"To prune, or not to prune: that is the question. Whether 'tis nobler in the garden to suffer the bulk and bounty of overgrown tomato plants or to take up cutters against the sea of green, and by pruning, end them?"
Okay, enough misquoting of the great Bard. but the question is still valid and I hear it every year as the summer roles on. "Joe, help! My tomatoes are growing out of control, what should I do!!???"
My knee-jerk reaction is to say, "shut up and enjoy all of the wonderful tomatoes you will be getting."
But I understand the real issue, these gardeners are actually asking me whether or not they can/should cut back their hardy tomato plants.
“Should I prune my tomato plants?” This question is rapidly followed by, “How do I prune tomatoes?” Let’s look at these two questions and then a way to put those pruned bits to good use.
- Do not start pruning tomato plants until they get at least 1 – 2 feet tall. Any smaller than this, and the plant may not recover from the shock of being pruned.
- At this size, the plant will have branches coming off the main stem that you decide must to go. Where these branches meet, you will see and additional branch growing. This is called a tomato sucker.
- Using a sharp, clean pair of pruning shears, snip these small sucker branches off.
- The best time to prune tomato plants is in the early morning on a dry day. This will allow for the wounds from the pruning to heal cleanly and will reduce the chances of the plant being infected by disease.
- If you choose to prune tomato plants, make sure that you use watering methods that water the tomato plants at the soil level (like soaker hoses) rather than from above (like sprinklers). This will prevent the splashing of soil up onto the tomato plant and the tomato plants wounds.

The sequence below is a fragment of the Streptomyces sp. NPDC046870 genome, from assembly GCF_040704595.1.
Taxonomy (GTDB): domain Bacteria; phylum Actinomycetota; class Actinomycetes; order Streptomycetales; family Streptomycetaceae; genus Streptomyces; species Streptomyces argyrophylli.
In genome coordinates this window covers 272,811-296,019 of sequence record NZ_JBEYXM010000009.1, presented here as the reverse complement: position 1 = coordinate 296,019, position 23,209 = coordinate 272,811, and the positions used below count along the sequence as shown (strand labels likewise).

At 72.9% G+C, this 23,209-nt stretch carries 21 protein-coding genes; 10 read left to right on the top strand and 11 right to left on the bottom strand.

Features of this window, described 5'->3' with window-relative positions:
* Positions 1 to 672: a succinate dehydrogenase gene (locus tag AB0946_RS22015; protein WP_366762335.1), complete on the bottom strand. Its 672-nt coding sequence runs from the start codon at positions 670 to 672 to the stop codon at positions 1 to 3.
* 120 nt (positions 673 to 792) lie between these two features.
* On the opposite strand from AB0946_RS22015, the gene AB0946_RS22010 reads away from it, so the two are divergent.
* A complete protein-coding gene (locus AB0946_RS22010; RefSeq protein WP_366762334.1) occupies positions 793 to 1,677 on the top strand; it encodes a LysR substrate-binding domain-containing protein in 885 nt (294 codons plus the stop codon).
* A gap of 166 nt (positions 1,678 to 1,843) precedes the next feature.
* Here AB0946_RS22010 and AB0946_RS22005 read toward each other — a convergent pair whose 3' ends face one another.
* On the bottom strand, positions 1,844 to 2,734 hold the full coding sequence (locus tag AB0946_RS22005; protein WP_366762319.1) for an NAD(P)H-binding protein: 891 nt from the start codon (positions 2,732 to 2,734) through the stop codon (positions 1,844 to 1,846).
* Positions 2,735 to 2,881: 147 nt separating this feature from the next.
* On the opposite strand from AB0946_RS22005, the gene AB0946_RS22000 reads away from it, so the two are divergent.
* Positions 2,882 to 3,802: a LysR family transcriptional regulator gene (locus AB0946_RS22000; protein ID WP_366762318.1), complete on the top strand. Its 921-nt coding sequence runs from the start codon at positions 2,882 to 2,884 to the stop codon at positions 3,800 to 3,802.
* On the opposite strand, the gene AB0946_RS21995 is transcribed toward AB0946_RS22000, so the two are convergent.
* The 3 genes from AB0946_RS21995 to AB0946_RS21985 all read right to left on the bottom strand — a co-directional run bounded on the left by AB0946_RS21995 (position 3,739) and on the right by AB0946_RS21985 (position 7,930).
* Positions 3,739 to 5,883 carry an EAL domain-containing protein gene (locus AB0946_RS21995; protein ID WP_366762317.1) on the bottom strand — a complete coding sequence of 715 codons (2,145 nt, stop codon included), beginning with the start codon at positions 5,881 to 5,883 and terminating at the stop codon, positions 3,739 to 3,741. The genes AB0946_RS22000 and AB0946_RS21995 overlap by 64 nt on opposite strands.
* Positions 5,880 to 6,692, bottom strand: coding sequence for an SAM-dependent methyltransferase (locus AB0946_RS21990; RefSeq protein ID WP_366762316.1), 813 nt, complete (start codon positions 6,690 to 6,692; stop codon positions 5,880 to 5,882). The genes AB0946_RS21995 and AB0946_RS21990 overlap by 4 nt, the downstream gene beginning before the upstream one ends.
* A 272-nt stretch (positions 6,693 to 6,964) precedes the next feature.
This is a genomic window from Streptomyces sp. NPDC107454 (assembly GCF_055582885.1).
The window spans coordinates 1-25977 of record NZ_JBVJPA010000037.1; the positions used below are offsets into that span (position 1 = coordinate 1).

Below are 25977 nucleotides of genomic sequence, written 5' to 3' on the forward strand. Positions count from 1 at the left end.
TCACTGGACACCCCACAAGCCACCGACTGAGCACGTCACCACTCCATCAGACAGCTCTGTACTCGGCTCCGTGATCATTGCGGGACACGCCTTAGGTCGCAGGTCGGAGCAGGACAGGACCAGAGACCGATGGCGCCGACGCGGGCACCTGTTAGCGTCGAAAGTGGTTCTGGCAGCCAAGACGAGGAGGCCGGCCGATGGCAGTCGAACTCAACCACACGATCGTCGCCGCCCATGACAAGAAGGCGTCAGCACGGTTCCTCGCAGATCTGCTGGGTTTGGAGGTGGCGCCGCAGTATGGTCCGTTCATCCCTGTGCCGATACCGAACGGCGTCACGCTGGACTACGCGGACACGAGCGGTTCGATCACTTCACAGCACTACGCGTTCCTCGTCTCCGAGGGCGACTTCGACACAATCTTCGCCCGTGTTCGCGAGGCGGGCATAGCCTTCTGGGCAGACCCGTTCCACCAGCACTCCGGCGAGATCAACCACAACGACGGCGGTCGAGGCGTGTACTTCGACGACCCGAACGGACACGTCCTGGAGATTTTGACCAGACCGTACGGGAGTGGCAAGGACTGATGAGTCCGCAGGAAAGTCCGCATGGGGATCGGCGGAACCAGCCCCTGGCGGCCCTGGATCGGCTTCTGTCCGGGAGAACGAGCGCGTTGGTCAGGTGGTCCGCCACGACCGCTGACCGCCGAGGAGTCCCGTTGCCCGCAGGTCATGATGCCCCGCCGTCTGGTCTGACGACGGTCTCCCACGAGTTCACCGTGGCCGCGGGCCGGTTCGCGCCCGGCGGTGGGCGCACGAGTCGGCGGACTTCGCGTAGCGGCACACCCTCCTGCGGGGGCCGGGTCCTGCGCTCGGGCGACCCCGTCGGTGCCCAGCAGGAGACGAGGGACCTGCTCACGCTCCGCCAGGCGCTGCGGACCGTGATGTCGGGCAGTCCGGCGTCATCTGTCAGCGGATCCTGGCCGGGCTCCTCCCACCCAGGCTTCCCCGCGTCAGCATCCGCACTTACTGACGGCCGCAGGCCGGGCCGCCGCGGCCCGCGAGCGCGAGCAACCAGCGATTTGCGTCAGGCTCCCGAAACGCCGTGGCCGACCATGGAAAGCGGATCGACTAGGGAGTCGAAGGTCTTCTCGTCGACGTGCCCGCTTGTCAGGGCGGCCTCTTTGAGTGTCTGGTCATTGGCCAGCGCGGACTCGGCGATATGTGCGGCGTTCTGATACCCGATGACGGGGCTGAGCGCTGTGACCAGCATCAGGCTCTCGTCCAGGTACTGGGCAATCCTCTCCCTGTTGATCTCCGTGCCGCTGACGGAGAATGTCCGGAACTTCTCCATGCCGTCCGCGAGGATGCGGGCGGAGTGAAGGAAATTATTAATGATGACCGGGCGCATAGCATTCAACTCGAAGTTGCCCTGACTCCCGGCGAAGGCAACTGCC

But if you do prune your tomatoes what should you do with the bits you cut off? One answer is to cut them into small bits and add them to your compost pile, but you could root them. Many of us have started new houseplants from cuttings but did you know that many vegetables can be started in this manner too? Tomato propagation by cuttings is a perfect example and very easy to do, cuttings can be rooted in water or directly in the soil.
Why would you want to root cuttings of tomato plants you are cutting back? Well, first off you may want to give some away as gifts or you may trade some of your cuttings with another gardener for new varieties that they have that you want to try growing. Heck, if you admire a neighbor’s lush tomato plant, starting tomato plants from cuttings is an excellent way to clone their plant and, hopefully, get the same vigorous result in your garden; just be polite and ask first before you snip from their prized plant!
Tomato cuttings are amazingly fast and easy root growers. To begin, look for some of the sucker shoots on the chosen tomato plant that don’t have buds on them. With sharp pruners, cut about 6-8 inches of the sucker or new growth at the tip of the branch. Then, you can simply immerse the tomato cutting in water or plant it directly into some soil medium. In water, the cutting should root within about a week and will be ready to transplant.
Put the cuttings in a warm, but shaded area, being sure to protect them from the scorching heat and direct sun. Keep them moist for a week to acclimate them and then gradually expose them to stronger light until they are finally in the sun for most of the day. At this point, you can transplant them into their permanent location.